- Allows players to connect on a more personal and human level
- Let’s real-life friends continue their friendship in-game
- It can be difficult to prevent toxic interactions
- It can be difficult to moderate
- Background noise (music, other conversations) can be distracting to gameplay
Using text chat in your game
Text chat is a great option to allow your players to communicate in a more structured and moderated way.
According to Unity’s study on multiplayer gamers, players are more likely to often – always text chat with everyone on their team (33%) rather than voice chat (25%).
There are different ways to implement text chat in your game, with each option providing more or less structure to the communications sent between players. Here are a few:
- Sending set messages (like Rocket League)
- Using message templates (like Elden Ring)
- Limited text fields which block specific words or phrases
- Free, unlimited text fields
- More accessible and less intimidating for some players
- Much easier to moderate than voice chat
- Can help prevent toxic interactions by blocking specific words and phrases
- Pre-built messages can encourage players to communicate without sacrificing in-game control (moving the player versus typing)
- Can limit the depth of conversations
- Players may have to choose between typing and playing the game
- Takes up on-screen real-estate
Chat compliance and accessibility in your game
All games released in the U.S. offering player comms must do everything they can to make the function reasonably accessible to all.
The 21st Century Communications and Video Accessibility Act (CVAA) is a federal law in the United States which ensures people with disabilities have access to modern communications, within all industries. As player comms refer to player-to-player communication, games offering player comms are regulated by the CVAA.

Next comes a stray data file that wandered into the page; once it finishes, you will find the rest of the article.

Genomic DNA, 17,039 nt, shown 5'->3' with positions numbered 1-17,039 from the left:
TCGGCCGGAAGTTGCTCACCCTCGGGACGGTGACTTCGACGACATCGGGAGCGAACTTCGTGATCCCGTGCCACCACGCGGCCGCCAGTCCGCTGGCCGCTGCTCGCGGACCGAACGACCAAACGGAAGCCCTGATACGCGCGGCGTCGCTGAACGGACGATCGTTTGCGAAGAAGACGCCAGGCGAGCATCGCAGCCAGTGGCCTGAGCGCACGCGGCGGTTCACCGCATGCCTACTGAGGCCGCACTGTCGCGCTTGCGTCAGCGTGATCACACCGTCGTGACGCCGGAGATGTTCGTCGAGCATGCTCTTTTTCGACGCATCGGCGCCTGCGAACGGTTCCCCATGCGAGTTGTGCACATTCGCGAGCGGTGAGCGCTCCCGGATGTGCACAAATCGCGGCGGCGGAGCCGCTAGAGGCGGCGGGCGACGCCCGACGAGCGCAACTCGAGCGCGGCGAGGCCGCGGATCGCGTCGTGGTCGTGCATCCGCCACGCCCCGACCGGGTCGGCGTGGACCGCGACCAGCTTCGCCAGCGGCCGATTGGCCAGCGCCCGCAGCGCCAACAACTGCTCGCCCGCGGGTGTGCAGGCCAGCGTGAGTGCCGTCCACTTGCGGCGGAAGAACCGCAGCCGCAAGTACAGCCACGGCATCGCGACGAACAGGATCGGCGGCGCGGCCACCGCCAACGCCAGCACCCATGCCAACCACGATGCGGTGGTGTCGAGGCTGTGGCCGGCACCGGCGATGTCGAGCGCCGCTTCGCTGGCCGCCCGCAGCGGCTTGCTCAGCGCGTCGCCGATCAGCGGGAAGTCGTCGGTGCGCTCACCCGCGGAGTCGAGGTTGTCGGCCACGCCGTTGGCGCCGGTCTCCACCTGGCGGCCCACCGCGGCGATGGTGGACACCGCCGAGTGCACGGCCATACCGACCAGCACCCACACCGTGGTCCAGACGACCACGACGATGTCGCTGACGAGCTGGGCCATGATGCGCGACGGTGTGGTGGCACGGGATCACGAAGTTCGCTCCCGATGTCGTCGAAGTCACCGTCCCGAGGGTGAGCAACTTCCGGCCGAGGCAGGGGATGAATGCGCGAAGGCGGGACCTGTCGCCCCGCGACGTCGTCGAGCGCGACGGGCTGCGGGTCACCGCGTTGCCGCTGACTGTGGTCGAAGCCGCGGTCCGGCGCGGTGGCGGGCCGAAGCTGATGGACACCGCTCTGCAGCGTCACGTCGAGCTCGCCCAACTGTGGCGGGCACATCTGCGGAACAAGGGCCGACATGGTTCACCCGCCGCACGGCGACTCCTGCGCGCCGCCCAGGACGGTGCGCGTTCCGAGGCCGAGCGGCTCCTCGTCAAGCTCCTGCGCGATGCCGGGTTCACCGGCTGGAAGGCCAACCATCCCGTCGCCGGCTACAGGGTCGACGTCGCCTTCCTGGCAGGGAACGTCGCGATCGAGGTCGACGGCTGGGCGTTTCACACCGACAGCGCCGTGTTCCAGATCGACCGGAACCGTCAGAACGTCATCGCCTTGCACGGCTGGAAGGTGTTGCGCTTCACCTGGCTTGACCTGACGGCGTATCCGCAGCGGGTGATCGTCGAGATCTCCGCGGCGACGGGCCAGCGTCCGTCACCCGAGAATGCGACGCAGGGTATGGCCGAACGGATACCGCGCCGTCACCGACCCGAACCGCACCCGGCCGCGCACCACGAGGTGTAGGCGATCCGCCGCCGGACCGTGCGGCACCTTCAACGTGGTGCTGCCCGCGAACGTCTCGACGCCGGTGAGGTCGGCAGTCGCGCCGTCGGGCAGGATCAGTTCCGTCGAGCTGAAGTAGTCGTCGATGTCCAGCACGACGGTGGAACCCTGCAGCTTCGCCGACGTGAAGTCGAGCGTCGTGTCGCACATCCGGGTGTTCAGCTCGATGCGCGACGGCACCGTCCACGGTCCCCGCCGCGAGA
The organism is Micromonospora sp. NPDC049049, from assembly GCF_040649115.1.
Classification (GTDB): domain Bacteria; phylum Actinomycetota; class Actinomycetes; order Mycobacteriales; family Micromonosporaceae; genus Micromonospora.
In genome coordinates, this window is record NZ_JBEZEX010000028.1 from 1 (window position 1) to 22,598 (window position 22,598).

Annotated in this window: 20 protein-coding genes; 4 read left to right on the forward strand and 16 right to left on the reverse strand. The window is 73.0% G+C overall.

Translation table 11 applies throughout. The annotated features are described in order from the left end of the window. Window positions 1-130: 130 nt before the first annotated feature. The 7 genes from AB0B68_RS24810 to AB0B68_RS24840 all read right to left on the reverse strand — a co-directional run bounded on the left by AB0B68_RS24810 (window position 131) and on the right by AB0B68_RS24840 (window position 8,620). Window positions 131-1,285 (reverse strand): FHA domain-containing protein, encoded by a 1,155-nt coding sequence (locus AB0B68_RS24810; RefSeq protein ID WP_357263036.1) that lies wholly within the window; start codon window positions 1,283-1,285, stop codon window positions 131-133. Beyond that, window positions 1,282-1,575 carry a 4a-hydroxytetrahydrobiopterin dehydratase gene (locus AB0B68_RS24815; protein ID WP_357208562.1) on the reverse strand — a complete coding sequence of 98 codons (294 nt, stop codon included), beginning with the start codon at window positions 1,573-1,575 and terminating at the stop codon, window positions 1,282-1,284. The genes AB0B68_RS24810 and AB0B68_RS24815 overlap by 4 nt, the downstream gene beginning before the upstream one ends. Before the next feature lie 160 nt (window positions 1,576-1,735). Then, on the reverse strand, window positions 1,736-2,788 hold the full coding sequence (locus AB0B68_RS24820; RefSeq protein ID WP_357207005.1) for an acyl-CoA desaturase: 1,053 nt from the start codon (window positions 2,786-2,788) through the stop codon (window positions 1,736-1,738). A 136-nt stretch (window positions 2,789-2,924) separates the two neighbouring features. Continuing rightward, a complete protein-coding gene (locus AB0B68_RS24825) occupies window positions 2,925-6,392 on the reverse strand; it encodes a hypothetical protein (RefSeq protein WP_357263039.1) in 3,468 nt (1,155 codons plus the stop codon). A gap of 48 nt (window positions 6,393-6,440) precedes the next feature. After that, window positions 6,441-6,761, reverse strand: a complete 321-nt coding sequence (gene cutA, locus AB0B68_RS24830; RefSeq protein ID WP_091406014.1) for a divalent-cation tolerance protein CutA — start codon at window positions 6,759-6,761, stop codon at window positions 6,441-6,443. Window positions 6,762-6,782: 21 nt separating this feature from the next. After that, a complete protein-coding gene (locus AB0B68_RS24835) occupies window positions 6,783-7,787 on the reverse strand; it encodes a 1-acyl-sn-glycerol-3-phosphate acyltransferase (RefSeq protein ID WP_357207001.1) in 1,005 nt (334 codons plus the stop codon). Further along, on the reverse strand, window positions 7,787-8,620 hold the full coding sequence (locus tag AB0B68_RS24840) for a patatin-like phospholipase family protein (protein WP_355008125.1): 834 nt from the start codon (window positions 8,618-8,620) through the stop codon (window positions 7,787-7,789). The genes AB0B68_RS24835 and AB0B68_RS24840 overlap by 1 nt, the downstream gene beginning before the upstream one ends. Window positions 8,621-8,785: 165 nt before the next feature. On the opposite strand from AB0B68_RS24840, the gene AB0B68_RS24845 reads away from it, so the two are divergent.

In addition to being regulated, gaming should be a positive social experience for all. Ensuring your game can be enjoyed by everyone gives it the best chances of success.
Some accessibility features you may consider including are:
- Speech to text: Verbal input with a generated text output
- Text to speech: Text input with a generated verbal output
- Non-verbal messages: Such as the inclusion of chat wheels, emotes, and pings
Most importantly, it is not enough that accessibility features are implemented by the studio. If there is a communication function that is not easily accessible to a specific group, people from that group must be consulted to develop a solution together.
When a game relies on a third party solution for player comms, the responsibility for ensuring CVAA compliance still falls on the game’s developers.
Toxicity management in player chat
Nurturing a positive and engaged player community isn’t easy. In any multiplayer game offering in-game chat, there are bound to be players who engage in toxic behavior.
Unity’s 2021 gaming report found that two-thirds (68%) of gamers had experienced toxicity towards themselves. The same study also found that a majority (67%) of multiplayer gamers would likely stop playing a game if another player was exhibiting toxic behavior.
This behavior can deter players from using your in-game comms, as well as reflect poorly on your community, game, and studio by association. Identifying these players and taking punitive action will improve the health of the community and the longevity of the game.
Combatting toxicity in games begins with having processes in place for identifying disruptive players. Reporting systems are already commonplace in most multiplayer games, and these systems typically use AI to comb through chat logs before a decision and/or punishment is handed out.
While it has typically been difficult to monitor the voice chat side of player comms, Riot Games recently announced plans to begin recording player chat within games to work towards combating voice chat toxicity. Gaming should be a safe space for everyone, and continued innovations in safe voice chat communications will support this.